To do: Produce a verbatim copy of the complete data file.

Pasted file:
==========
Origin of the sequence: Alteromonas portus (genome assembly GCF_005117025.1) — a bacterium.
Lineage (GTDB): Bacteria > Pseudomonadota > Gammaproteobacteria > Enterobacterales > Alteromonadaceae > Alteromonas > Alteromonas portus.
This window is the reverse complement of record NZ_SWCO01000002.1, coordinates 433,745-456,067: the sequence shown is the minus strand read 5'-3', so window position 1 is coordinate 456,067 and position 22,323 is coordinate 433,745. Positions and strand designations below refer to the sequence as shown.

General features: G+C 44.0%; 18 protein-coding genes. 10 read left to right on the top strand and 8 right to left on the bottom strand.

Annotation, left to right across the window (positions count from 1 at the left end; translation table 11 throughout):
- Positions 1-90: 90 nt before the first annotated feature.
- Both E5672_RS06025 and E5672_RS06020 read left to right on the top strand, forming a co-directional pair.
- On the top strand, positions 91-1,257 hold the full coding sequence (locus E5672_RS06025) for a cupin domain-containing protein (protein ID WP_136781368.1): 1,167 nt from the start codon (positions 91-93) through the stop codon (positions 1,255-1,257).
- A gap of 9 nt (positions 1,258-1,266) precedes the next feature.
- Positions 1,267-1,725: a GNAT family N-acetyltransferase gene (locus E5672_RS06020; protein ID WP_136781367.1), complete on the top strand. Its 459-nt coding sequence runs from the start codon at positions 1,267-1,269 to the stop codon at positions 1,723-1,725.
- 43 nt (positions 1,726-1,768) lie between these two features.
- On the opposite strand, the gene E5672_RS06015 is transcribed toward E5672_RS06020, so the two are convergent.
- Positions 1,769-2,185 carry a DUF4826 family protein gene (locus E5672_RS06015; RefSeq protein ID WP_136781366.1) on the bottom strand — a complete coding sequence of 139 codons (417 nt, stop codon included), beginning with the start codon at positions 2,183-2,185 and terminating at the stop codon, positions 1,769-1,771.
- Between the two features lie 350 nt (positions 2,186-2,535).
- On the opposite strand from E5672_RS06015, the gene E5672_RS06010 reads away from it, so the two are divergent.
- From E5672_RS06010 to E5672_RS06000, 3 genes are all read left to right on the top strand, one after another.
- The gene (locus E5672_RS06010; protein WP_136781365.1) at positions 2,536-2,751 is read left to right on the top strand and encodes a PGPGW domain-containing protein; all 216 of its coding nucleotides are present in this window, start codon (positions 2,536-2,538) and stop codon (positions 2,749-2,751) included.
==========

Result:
Origin of the sequence: Alteromonas portus (genome assembly GCF_005117025.1) — a bacterium.
Lineage (GTDB): Bacteria > Pseudomonadota > Gammaproteobacteria > Enterobacterales > Alteromonadaceae > Alteromonas > Alteromonas portus.
This window is the reverse complement of record NZ_SWCO01000002.1, coordinates 433,745-456,067: the sequence shown is the minus strand read 5'-3', so window position 1 is coordinate 456,067 and position 22,323 is coordinate 433,745. Positions and strand designations below refer to the sequence as shown.

General features: G+C 44.0%; 18 protein-coding genes. 10 read left to right on the top strand and 8 right to left on the bottom strand.

Annotation, left to right across the window (positions count from 1 at the left end; translation table 11 throughout):
- Positions 1-90: 90 nt before the first annotated feature.
- Both E5672_RS06025 and E5672_RS06020 read left to right on the top strand, forming a co-directional pair.
- On the top strand, positions 91-1,257 hold the full coding sequence (locus E5672_RS06025) for a cupin domain-containing protein (protein ID WP_136781368.1): 1,167 nt from the start codon (positions 91-93) through the stop codon (positions 1,255-1,257).
- A gap of 9 nt (positions 1,258-1,266) precedes the next feature.
- Positions 1,267-1,725: a GNAT family N-acetyltransferase gene (locus E5672_RS06020; protein ID WP_136781367.1), complete on the top strand. Its 459-nt coding sequence runs from the start codon at positions 1,267-1,269 to the stop codon at positions 1,723-1,725.
- 43 nt (positions 1,726-1,768) lie between these two features.
- On the opposite strand, the gene E5672_RS06015 is transcribed toward E5672_RS06020, so the two are convergent.
- Positions 1,769-2,185 carry a DUF4826 family protein gene (locus E5672_RS06015; RefSeq protein ID WP_136781366.1) on the bottom strand — a complete coding sequence of 139 codons (417 nt, stop codon included), beginning with the start codon at positions 2,183-2,185 and terminating at the stop codon, positions 1,769-1,771.
- Between the two features lie 350 nt (positions 2,186-2,535).
- On the opposite strand from E5672_RS06015, the gene E5672_RS06010 reads away from it, so the two are divergent.
- From E5672_RS06010 to E5672_RS06000, 3 genes are all read left to right on the top strand, one after another.
- The gene (locus E5672_RS06010; protein WP_136781365.1) at positions 2,536-2,751 is read left to right on the top strand and encodes a PGPGW domain-containing protein; all 216 of its coding nucleotides are present in this window, start codon (positions 2,536-2,538) and stop codon (positions 2,749-2,751) included.